A new president with a full plate

As Mary Sue Coleman takes over the University of Michigan, she's set to defend affirmative action and highlight the school's public mission.

By , Staff writer of The Christian Science Monitor

It's been a swift climb through the academic ranks to the pinnacle of higher education for Mary Sue Coleman, the new president of the University of Michigan.

She is the first woman to hold the prestigious post at the school, one of the nation's top public research institutions. But her gender is not something she dwells on. As she crisply points out, "Being president of a university is a hard job, equally tough for men and women. The pressures are no different."

Yet as Dr. Coleman and others acknowledge, it's becoming far less unusual for a woman to occupy the top jobs in higher education. About 22 percent of college presidents are women, the American Council on Education reported recently. That compares with just under 10 percent in 1986 and half that level a decade earlier. Three of the eight presidents of Ivy League universities are now women.

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There is, however, notably slower progress among the ranks of female faculty. Only half of women faculty hold tenured posts, compared with about 70 percent of men, little changed from decades ago.

"Is the faculty pipeline changing? Yes, it is," Coleman says. "When I look at my career, there are many more opportunities for women, and more women moving up the professorial ranks. It will take time, but that's happening slowly but surely, and I'm pleased to see it happen."

Coleman is moving to Ann Arbor from the top spot at the University of Iowa in Iowa City, where she has been president since 1995. A biochemist by training, she has held a raft of prominent posts on higher-education boards and was elected to the National Academy of Sciences' Institute of Medicine in 1997.

At Michigan, she picks up the baton from Lee Bollinger, who has just moved to head Columbia University in New York. During his tenure, the University of Michigan became involved in an ardent defense of diversity on campus through two prominent lawsuits involving the use of race in admissions. One case involves undergraduate admissions, the other the law school. Both could well end up before the United States Supreme Court.

Coleman says she supports the school's use of race-conscious admissions policies. Central to both cases has been Michigan's careful research about the impact of student-body diversity on the quality of learning.

"The court cases will play out however they play out," Coleman says. "What I would like to do while this is all going on is to focus on why [having] a diverse student body, faculty, and staff is healthy and good – really show why it is good for the intellectual environment of a campus."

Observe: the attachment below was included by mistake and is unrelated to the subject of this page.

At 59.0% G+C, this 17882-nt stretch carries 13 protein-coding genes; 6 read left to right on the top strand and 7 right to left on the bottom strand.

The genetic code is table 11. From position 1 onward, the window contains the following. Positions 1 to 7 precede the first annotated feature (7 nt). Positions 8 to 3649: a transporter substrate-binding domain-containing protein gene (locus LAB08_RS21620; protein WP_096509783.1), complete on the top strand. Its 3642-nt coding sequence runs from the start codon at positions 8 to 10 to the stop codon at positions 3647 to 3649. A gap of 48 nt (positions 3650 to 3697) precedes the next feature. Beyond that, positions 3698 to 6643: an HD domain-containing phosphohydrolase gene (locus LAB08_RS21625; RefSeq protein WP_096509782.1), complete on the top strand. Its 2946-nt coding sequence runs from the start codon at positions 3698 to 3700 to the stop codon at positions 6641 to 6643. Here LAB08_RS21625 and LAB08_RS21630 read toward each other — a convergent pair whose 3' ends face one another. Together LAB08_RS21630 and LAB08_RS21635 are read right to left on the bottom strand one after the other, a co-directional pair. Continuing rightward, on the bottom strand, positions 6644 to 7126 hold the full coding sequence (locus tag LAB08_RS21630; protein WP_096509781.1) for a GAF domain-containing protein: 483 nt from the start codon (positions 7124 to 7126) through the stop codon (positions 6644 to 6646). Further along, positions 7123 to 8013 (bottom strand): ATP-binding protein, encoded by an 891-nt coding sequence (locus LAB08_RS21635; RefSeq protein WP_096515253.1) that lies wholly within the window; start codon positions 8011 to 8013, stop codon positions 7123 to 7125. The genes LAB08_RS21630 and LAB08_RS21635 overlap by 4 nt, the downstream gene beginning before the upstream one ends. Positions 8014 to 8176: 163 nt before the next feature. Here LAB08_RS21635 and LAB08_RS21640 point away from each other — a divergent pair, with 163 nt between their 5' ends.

Her own strong views favoring diversity on campus were shaped in part by her time as a graduate student in the 1960s. "It was really a pretty homogeneous place, not many women on the faculty, mostly Caucasian," she recalls of the University of North Carolina in Chapel Hill. "It was a good education, and I was happy with it, but then 25 years later I had the opportunity to go back and join the administration there. By then, it was a far more diverse place, faculty and students. It was just a much more intellectually vibrant place, and I've taken that with me."

Like most university presidents, she's also gearing up for the fundraising responsibility. Much of the money will come from private donors. But she's going into the fray with an acute concern for maintaining the public-mission part of the university – a challenging task for big research universities as states cut funding.

"I've made the argument that investment by the states is crucial," she says. "Having a great public university is more than just the private good that comes to those who seek education there. We're a big resource. I want to make the case to the residents of Michigan that they have a jewel here that's worth supporting."

In exchange for her efforts, Coleman will be among the highest-paid public university presidents in the country, earning an annual package worth up to $650,000, the Detroit Free Press reports.

Though her own advanced academic training is in the sciences, Coleman says she deeply values the role of the liberal arts and plans to support them fully at Michigan.

"A solid grounding in liberal arts is so key to success in anything – learning how to think, write, be analytical," she says. "I was very pleased to see that a student and faculty commission at Michigan produced a report on undergraduate education. This deserves our attention."

Coleman identifies one other critical campus issue: alcohol abuse. A student died a few months before Coleman arrived at the University of Iowa. But the incident became a focal point for reform that she's been proud of – a concerted town-gown effort to reduce the amount of abuse by decreasing liquor sales off campus.

"We've worked hard to keep it a front-burner issue," she says. "Have we had success? Well, I think we've changed the public perception. People view it as a much more serious issue than before. This is a national problem and it has to be viewed as systemic. And we're going to have to keep working at it."

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